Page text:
She also notes that couples now want to share wedding expenses. “Women understand a bit more that it takes two incomes to live a comfortable happy life as a couple. So this idea of a man coming in on a white horse doing and paying for everything [as is customary in Egyptian society] is not there anymore.
“You can see how there’s a sense of equality in society, and a move away from fairytales and Romeos. There are no more Romeos, because silent Juliets don’t exist anymore.
And just as the world’s economic situation is affecting peoples’ expenses, the recession has hit wedding planning budgets in Egypt.
“The more uneducated nouveaux riches are beginning to afford the more expensive weddings, which is sad because they have the means to plan such a wedding, but have no sense of appreciation for fine taste and such a wedding concept. The recession has hit the older classy and educated social classes who in the recession are being financially affected and are not able to afford the weddings that are reflective of their good taste, she said.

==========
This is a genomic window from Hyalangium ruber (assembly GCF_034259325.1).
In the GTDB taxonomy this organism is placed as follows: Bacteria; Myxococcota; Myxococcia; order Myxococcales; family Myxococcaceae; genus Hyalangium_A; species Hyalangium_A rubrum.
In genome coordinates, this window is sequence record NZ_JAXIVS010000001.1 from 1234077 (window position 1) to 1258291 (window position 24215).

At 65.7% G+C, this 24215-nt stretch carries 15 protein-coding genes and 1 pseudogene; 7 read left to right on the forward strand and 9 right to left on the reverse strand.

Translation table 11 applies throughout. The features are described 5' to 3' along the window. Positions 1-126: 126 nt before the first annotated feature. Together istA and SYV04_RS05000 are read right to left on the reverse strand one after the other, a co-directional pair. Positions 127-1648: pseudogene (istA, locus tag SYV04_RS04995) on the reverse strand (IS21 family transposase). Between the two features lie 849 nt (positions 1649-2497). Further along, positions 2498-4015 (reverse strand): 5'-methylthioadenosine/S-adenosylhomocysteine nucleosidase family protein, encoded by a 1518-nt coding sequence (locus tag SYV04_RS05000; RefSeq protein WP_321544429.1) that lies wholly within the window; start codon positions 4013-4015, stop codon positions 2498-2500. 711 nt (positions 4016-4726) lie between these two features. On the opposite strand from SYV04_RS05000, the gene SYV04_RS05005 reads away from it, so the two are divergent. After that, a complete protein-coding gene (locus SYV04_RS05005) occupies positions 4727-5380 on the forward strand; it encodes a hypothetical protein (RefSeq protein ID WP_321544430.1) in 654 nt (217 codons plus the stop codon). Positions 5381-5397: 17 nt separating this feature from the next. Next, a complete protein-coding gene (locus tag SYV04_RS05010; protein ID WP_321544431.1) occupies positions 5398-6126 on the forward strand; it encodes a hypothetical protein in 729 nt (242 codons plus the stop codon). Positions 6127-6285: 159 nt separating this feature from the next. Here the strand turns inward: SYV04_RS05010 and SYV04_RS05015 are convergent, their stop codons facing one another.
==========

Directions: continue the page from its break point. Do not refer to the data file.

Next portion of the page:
Yet what was once considered a family oriented occasion of celebration, weddings have become a platform to define people, their social status and financial capabilities. They also serve as a platform to conduct business. Many couples and their families don’t want guests leaving with criticism about the wedding, and thus hide financial strains at home by cutting down on hidden costs so as not to reveal such a reality to their guests.
Ben Halim recommends that couples carefully plan their special day. Starting six months before zero hour is necessary to avoid disappointments.
“Stay away from dates that are already important such as Valentine’s and mother’s day because during this time of the year, you can’t ensure the best flowers on the market. There’s already a very high demand for flowers, and being natural resources, you can’t produce them as you wish.
“Prices increase during holidays, and can therefore affect your budget greatly. Determine or at least familiarize yourself with what you want so that the wedding planner can execute your vision. Changing your mind or being indecisive won’t reap the best results.
The Wedding Factory3 Kafr Abdou Street. Tel.: 0105455044